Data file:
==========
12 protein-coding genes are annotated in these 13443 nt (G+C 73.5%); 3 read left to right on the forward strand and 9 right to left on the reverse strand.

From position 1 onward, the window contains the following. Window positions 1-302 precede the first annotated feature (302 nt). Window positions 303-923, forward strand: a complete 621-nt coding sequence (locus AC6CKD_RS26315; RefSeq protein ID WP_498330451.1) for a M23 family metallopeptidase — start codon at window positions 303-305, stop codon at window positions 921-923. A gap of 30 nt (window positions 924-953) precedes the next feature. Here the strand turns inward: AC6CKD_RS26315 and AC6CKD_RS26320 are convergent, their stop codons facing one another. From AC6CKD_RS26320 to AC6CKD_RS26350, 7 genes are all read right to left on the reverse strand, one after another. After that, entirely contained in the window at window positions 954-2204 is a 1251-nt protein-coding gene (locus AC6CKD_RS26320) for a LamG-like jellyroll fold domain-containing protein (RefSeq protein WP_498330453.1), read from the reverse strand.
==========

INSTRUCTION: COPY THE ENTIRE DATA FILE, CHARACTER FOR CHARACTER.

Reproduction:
12 protein-coding genes are annotated in these 13443 nt (G+C 73.5%); 3 read left to right on the forward strand and 9 right to left on the reverse strand.

From position 1 onward, the window contains the following. Window positions 1-302 precede the first annotated feature (302 nt). Window positions 303-923, forward strand: a complete 621-nt coding sequence (locus AC6CKD_RS26315; RefSeq protein ID WP_498330451.1) for a M23 family metallopeptidase — start codon at window positions 303-305, stop codon at window positions 921-923. A gap of 30 nt (window positions 924-953) precedes the next feature. Here the strand turns inward: AC6CKD_RS26315 and AC6CKD_RS26320 are convergent, their stop codons facing one another. From AC6CKD_RS26320 to AC6CKD_RS26350, 7 genes are all read right to left on the reverse strand, one after another. After that, entirely contained in the window at window positions 954-2204 is a 1251-nt protein-coding gene (locus AC6CKD_RS26320) for a LamG-like jellyroll fold domain-containing protein (RefSeq protein WP_498330453.1), read from the reverse strand.